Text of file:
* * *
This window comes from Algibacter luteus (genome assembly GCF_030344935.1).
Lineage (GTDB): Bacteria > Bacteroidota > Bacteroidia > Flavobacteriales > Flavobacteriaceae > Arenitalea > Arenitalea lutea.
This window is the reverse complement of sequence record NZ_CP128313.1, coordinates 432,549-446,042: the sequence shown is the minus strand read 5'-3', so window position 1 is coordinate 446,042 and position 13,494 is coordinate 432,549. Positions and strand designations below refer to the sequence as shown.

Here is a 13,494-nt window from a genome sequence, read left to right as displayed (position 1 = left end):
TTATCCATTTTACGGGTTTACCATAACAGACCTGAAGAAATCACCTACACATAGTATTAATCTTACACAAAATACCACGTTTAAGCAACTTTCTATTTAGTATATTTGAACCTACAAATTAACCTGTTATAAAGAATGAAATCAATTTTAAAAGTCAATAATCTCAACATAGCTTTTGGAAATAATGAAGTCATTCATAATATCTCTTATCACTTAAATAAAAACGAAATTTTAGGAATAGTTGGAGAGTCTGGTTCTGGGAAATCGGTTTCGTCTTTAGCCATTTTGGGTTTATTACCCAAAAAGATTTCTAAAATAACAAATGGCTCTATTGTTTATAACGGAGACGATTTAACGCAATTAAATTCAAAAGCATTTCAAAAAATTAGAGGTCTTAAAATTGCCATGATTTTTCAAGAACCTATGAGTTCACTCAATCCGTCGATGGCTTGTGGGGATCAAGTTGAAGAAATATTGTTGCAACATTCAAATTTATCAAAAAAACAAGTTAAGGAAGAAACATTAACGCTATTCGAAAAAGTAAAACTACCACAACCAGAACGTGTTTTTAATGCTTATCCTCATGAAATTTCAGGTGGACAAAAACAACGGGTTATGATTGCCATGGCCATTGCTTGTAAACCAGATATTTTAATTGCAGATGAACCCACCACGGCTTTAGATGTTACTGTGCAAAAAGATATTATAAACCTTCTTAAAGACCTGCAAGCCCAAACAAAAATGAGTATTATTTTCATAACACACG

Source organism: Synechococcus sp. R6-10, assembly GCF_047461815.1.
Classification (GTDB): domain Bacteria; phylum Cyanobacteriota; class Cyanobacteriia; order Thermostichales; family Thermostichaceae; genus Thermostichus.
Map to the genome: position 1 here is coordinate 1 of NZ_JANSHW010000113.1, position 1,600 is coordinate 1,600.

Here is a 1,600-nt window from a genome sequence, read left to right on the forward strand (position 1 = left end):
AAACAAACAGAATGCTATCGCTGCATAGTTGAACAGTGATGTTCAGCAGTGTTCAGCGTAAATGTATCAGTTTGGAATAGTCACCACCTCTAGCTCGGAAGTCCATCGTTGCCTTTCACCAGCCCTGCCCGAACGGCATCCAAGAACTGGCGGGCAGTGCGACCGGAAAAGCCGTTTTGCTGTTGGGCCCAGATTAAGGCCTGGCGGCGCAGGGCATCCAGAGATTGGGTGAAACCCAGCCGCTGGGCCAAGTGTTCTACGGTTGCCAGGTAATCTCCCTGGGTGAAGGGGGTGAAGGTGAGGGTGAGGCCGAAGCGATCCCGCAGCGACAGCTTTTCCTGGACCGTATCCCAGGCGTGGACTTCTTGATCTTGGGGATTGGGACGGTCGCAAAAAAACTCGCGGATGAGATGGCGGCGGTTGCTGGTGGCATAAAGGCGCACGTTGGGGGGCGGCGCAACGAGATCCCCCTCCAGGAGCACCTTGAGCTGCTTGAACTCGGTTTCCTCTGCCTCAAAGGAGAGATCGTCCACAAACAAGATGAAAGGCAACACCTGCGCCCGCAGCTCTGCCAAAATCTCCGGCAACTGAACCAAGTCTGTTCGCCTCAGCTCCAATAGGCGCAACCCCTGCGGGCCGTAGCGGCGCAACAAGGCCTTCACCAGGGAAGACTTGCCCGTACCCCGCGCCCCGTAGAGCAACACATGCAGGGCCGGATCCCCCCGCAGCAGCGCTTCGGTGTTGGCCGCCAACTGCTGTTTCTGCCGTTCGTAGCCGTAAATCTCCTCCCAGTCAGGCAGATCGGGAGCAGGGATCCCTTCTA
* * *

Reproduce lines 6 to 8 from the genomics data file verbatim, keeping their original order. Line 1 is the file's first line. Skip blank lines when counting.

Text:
Source organism: Synechococcus sp. R6-10, assembly GCF_047461815.1.
Classification (GTDB): domain Bacteria; phylum Cyanobacteriota; class Cyanobacteriia; order Thermostichales; family Thermostichaceae; genus Thermostichus.
Map to the genome: position 1 here is coordinate 1 of NZ_JANSHW010000113.1, position 1,600 is coordinate 1,600.